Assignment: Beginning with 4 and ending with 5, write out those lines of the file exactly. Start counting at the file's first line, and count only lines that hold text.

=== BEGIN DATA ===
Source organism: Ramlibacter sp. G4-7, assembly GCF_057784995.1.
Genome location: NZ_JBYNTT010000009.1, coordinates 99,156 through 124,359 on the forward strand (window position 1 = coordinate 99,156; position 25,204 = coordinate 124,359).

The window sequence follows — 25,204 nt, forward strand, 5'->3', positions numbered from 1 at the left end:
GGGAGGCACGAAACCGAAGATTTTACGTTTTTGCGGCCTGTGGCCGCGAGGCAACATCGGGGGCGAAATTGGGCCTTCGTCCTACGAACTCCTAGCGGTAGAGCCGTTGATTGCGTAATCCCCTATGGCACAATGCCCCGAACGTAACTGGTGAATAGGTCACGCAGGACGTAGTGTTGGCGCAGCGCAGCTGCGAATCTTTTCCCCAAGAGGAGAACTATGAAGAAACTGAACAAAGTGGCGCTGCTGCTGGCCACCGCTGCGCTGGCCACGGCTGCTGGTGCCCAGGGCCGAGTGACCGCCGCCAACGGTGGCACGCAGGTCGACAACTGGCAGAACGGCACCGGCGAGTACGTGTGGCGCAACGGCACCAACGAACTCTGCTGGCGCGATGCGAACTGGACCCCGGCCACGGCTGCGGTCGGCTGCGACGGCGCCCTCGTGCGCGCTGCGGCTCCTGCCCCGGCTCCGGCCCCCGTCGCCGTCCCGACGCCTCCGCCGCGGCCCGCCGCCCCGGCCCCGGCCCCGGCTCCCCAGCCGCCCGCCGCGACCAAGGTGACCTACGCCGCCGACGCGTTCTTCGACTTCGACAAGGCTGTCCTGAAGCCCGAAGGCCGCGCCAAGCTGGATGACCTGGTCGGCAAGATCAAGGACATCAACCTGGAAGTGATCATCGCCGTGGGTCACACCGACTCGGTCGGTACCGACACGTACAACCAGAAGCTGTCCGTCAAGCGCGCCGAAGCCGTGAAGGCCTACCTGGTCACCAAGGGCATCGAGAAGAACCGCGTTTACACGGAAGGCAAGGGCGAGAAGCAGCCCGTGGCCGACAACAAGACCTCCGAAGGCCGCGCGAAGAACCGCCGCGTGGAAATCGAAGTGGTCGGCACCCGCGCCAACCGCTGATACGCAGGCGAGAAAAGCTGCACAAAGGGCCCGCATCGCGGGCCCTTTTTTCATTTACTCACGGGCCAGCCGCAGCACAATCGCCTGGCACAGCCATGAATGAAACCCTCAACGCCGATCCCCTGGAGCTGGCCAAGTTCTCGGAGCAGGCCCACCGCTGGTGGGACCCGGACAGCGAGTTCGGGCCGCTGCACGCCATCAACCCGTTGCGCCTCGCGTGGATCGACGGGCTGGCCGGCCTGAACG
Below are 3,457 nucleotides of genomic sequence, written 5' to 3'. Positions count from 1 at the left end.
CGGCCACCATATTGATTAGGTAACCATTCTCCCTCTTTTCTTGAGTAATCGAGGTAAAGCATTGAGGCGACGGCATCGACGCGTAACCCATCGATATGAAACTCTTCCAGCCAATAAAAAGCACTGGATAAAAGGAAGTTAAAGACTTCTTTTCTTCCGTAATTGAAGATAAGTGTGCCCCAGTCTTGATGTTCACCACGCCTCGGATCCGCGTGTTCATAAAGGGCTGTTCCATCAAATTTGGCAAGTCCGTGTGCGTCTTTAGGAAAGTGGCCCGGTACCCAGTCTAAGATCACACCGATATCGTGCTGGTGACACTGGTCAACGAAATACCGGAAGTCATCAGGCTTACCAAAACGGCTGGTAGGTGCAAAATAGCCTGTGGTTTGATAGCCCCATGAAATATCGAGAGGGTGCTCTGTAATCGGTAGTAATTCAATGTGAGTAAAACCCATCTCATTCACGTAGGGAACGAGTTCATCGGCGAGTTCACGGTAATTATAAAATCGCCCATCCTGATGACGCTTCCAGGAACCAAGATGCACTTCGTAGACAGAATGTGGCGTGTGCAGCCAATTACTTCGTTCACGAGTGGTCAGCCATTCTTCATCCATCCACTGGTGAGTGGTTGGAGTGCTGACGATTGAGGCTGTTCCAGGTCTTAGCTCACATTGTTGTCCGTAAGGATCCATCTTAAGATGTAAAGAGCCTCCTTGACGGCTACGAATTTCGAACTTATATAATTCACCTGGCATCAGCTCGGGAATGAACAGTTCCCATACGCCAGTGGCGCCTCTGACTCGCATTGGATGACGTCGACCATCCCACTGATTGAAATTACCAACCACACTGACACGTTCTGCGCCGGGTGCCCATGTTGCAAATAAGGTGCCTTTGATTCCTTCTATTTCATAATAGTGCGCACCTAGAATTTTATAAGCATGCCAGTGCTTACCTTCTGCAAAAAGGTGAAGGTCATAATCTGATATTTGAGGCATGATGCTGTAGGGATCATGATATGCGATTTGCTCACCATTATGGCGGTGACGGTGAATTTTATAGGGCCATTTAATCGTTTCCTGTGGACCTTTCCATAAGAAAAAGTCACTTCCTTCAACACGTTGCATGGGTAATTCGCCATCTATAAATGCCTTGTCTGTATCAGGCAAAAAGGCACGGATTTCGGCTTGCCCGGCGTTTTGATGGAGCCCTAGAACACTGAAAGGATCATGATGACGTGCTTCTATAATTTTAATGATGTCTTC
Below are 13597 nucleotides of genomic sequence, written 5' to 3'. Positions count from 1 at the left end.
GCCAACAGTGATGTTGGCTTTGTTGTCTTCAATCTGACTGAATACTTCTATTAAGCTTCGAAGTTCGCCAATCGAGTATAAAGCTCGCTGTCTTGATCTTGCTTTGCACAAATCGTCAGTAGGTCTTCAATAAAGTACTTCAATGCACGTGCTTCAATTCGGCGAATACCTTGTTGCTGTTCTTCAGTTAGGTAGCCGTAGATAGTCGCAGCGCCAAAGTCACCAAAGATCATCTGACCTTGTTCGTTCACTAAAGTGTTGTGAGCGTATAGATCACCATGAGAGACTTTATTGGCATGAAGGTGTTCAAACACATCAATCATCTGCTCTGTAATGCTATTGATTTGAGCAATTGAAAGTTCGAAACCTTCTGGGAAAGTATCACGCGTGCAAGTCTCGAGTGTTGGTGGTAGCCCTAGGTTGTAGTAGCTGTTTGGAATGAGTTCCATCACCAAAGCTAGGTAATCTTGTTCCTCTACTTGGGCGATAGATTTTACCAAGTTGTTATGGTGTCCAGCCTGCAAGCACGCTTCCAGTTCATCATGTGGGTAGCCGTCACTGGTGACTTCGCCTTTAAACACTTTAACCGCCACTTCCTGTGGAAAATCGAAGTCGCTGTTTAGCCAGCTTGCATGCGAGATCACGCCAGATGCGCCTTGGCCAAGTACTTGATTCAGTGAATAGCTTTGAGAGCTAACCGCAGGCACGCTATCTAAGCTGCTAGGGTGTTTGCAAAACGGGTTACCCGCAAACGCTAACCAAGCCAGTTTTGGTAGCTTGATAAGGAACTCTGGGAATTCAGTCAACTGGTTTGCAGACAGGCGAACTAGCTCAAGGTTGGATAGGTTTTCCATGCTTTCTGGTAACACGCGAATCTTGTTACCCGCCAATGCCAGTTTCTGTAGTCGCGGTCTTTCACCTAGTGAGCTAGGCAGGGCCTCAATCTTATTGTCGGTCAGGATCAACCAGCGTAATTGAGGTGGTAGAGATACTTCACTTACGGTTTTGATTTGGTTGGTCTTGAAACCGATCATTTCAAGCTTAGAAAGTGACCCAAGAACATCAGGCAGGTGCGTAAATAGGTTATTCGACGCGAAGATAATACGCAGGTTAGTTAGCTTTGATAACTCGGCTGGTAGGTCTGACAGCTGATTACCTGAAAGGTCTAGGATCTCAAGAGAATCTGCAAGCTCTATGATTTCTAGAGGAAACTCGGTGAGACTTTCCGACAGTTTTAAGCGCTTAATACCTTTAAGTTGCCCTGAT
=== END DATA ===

GGGAGGCACGAAACCGAAGATTTTACGTTTTTGCGGCCTGTGGCCGCGAGGCAACATCGGGGGCGAAATTGGGCCTTCGTCCTACGAACTCCTAGCGGTAGAGCCGTTGATTGCGTAATCCCCTATGGCACAATGCCCCGAACGTAACTGGTGAATAGGTCACGCAGGACGTAGTGTTGGCGCAGCGCAGCTGCGAATCTTTTCCCCAAGAGGAGAACTATGAAGAAACTGAACAAAGTGGCGCTGCTGCTGGCCACCGCTGCGCTGGCCACGGCTGCTGGTGCCCAGGGCCGAGTGACCGCCGCCAACGGTGGCACGCAGGTCGACAACTGGCAGAACGGCACCGGCGAGTACGTGTGGCGCAACGGCACCAACGAACTCTGCTGGCGCGATGCGAACTGGACCCCGGCCACGGCTGCGGTCGGCTGCGACGGCGCCCTCGTGCGCGCTGCGGCTCCTGCCCCGGCTCCGGCCCCCGTCGCCGTCCCGACGCCTCCGCCGCGGCCCGCCGCCCCGGCCCCGGCCCCGGCTCCCCAGCCGCCCGCCGCGACCAAGGTGACCTACGCCGCCGACGCGTTCTTCGACTTCGACAAGGCTGTCCTGAAGCCCGAAGGCCGCGCCAAGCTGGATGACCTGGTCGGCAAGATCAAGGACATCAACCTGGAAGTGATCATCGCCGTGGGTCACACCGACTCGGTCGGTACCGACACGTACAACCAGAAGCTGTCCGTCAAGCGCGCCGAAGCCGTGAAGGCCTACCTGGTCACCAAGGGCATCGAGAAGAACCGCGTTTACACGGAAGGCAAGGGCGAGAAGCAGCCCGTGGCCGACAACAAGACCTCCGAAGGCCGCGCGAAGAACCGCCGCGTGGAAATCGAAGTGGTCGGCACCCGCGCCAACCGCTGATACGCAGGCGAGAAAAGCTGCACAAAGGGCCCGCATCGCGGGCCCTTTTTTCATTTACTCACGGGCCAGCCGCAGCACAATCGCCTGGCACAGCCATGAATGAAACCCTCAACGCCGATCCCCTGGAGCTGGCCAAGTTCTCGGAGCAGGCCCACCGCTGGTGGGACCCGGACAGCGAGTTCGGGCCGCTGCACGCCATCAACCCGTTGCGCCTCGCGTGGATCGACGGGCTGGCCGGCCTGAACG
Below are 3,457 nucleotides of genomic sequence, written 5' to 3'. Positions count from 1 at the left end.